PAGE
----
Singleton's 10p Recital
Introduction; 4 Openings; 4 Closes; interspersed notes, and General Conclusion.
Magic is a word I avoid---there’s too great a gap between rosy spectacle and horrific fright---whereas ghost appears ubiquitously, as do the various guises of Fairy. Once upon a time I used to suspend disbelief not only in the poetic fiction, but in Supernatural Actuality. Eventually I had to let go of that, to avoid cognitive dissonances, since I broadly accept the scientific consensus on the nature of the universe. Then the ghost of the otherworld might be contained as merely the prime and foremost traditional poetic image, merely sovereign of the imaginary imaginary. But that won’t quite do. I thought I was writing about something real. Then I reckoned my subject might be, in a phrase, ‘the prehistory of social and natural electricity’, on the supposition (of an ignoramus) that the metaphoric application of electricity, as in a ‘charged’ or ‘electric’ human atmosphere might be somehow true of the social field in which magic had seemed, but now ceases, for me, to operate.
[Opening: 1-5; Singletons Recital]
immense blue loneliness cannot originate
in me alone, can it? A quarry blast
and rooks lift off tall trees.
While I was trying to tie a button on
a torn shirt sleeve, a warm March wind
was splashing at the door.
This immense blue loneliness cannot originate in me alone, can it? There was a soft New Age affirmation that All is (or will be) One, that deserves the riposte that Everything is Multiple. And yet, if the cosmologists are right that Everything was born yesterday (or a mere fifteen or so billion years ago) then I must suppose that my fantasies and delusions were contained in potential in the originating moment, Bang, and that Nothing comes from Elsewhere, and Nothing is Not Nature.
[Opening: 6-8; Singleton’s Second Recital]
lights the fall of
Disaster spat, but licks soft curling hair,
and a great wash of phooey slid out there.
There’s an exhibition of divine electricity in the astonishing Book II of Virgil’s Æneid, for example, here in Dryden’s translation. There’s a vigour, by the way, in Dryden’s abstract formulations that degenerated over the next hundred years to become the sort of poetic diction that Wordsworth objected to. There’s something to be said for calling a spade, for example, an horticultural blade.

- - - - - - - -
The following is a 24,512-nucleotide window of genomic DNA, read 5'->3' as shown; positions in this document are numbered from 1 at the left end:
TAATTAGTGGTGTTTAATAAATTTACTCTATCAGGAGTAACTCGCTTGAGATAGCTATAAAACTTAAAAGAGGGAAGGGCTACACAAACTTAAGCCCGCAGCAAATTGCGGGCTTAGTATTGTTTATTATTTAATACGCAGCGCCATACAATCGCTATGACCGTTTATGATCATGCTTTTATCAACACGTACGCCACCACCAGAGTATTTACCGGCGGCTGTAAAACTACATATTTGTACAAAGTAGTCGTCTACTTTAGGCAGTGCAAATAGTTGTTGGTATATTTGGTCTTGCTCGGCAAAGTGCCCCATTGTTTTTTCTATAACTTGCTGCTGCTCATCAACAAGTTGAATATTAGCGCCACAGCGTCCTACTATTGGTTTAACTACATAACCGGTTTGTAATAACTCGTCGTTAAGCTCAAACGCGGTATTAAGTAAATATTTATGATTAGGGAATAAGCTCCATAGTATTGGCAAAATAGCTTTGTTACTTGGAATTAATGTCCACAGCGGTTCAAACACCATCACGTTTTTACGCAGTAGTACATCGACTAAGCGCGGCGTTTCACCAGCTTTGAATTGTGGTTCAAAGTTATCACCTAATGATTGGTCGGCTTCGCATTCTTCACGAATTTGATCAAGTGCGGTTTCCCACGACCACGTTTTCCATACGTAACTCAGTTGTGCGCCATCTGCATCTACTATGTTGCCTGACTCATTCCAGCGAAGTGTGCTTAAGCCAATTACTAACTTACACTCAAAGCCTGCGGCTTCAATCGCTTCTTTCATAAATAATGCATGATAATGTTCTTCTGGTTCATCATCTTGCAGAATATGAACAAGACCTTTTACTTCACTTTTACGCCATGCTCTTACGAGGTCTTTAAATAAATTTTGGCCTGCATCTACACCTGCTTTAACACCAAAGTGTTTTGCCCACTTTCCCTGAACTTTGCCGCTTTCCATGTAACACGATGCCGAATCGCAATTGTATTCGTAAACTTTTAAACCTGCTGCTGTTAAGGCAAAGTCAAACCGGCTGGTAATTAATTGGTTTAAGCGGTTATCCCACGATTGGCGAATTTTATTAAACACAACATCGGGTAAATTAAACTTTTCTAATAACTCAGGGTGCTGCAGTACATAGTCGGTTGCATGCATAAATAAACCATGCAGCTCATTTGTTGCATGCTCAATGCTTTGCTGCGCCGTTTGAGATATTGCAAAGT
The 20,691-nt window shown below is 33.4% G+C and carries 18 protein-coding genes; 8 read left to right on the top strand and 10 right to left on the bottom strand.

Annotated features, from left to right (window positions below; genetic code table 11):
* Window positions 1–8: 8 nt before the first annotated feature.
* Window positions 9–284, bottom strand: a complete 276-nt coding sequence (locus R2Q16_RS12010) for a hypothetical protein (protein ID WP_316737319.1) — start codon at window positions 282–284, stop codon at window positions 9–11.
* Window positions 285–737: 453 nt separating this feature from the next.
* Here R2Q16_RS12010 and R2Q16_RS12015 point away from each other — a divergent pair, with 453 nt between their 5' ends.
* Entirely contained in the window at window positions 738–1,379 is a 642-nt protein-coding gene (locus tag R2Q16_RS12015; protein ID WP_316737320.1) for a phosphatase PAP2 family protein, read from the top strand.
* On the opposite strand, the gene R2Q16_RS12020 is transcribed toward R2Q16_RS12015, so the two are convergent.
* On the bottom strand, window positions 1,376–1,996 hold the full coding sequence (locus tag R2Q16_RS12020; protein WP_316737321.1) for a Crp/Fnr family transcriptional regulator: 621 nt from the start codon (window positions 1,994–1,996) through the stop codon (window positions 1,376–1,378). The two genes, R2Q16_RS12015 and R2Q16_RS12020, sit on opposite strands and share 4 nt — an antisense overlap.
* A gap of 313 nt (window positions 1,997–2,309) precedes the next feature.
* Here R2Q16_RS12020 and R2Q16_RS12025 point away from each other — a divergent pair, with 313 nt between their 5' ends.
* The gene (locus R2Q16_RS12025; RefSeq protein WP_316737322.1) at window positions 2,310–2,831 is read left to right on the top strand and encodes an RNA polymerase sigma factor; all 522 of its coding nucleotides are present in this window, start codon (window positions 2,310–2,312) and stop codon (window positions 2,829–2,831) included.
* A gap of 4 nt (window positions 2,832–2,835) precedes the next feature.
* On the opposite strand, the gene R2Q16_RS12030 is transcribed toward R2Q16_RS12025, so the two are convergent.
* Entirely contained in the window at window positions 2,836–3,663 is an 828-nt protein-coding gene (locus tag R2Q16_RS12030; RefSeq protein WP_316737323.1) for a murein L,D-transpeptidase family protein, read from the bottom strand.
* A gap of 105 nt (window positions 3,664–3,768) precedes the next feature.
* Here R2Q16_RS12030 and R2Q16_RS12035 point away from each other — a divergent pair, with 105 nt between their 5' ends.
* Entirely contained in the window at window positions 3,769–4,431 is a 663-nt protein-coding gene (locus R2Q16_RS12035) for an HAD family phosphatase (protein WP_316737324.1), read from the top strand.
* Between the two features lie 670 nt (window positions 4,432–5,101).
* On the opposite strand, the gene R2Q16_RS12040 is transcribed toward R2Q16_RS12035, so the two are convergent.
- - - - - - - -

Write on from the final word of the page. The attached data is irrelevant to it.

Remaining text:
young Iülus’ head
A lambent flame arose, which gently spread
Around his brows, and on his temples fed.
Amazed, with running water we prepare
To quench the sacred fire, and slake his hair;
But old Anchises, versed in omens reared
His hands to heaven, and this request preferred:
“If any vows, almighty Jove, can bend
Thy will, if piety can prayers commend;
Confirm the glad presage which thou art pleased to send.”
Scarce has he said, when on our left we hear
A peal of rattling thunder roll in air:
There shot a streaming lamp across the sky;
From o’er the roof the blaze began to move,
And, trailing, vanished in the Idean grove.
It swept a path in heaven, and shone a guide,
Then in a steaming stench of sulphur died.
That seems to figure in my own Idean groove, when I’m sweeping my path into steaming stench. I think such fulgor lights the way towards both nuptial bed and grave.
[Opening: 9; Tone:]
Give me a tone, a tune, a single tune.
There were a lot we lost
at Waterloo, or were it Paddington?
A lot of books, a box of tricks.
And I had come a cropper on her cheap
tin whistle. One bright night we two
were caught up in a right feng-shui
sort of show.
[Opening: 10; Tune:]
Could this be me? I'd have to see myself
in twisting coils convulsed, but with
the snail, for horns and trace for trail.
A snail appears, late on, to join The Phantasmagorical Menagerie, in the fulgor of hysteria.
[Close: 1-5; 1st Recital:]
Make room at last,
(but the Clown was a great disappointment, he looked
lazy and inadequate, and all he got was one
impertinent and bitter brittle laugh. He called his
simpleton's recital Miracle Asylum. Funny it was not).
Miracle Asylum, like My Chasm, is myself again. Here’s an
irrelevant story. In the days when us “hippies” had revived the ideal Ancient
Laws of Hospitality, I was visited several times by a madman (whose name I
can’t remember). Apparently he’d have walked from some Looney bin near
[Close: 6-8; 2nd Recital:]
A single seagull and a simple tune.
The fall of Troytown
on the Banks of Lune
whence all the indigenes are flown.
it was all over between me and the ‘Bridge that Sings’ lass, I went camping
with her up near Silverdale,
[Close: 9; Tone:]
But then the sky cleared and the outline fell shone
silvered with a branch of living water.
Edge Moor. When the lass (see above) was doing her course (by then she’d be at
Shady Grove, Alsager) I used to drive down the
[Close: 10; Tune:]
Or else canst please me, ease this petulant
who pleads poor petals and whose nose is blown
on leaves; whose idle lakes
leave puzzles in a naked heart's bestartlement;
but plumps the pith from throat to throne
of that which having flown ye seek
and may not find, although it fly
above the gate a tone too high:
If I were you we had let go the whole balloon.
let go of the bauble, the bubble, the balloon with its basket of creatures,
Goat, Snake, Duck, Dove, Phœnix, Boggart, Chimæra et cetera. And yet I must be
with them as I see (like, these days, using Google Earth) the
Back to Mid Life Notes
Back to Mid Life Notes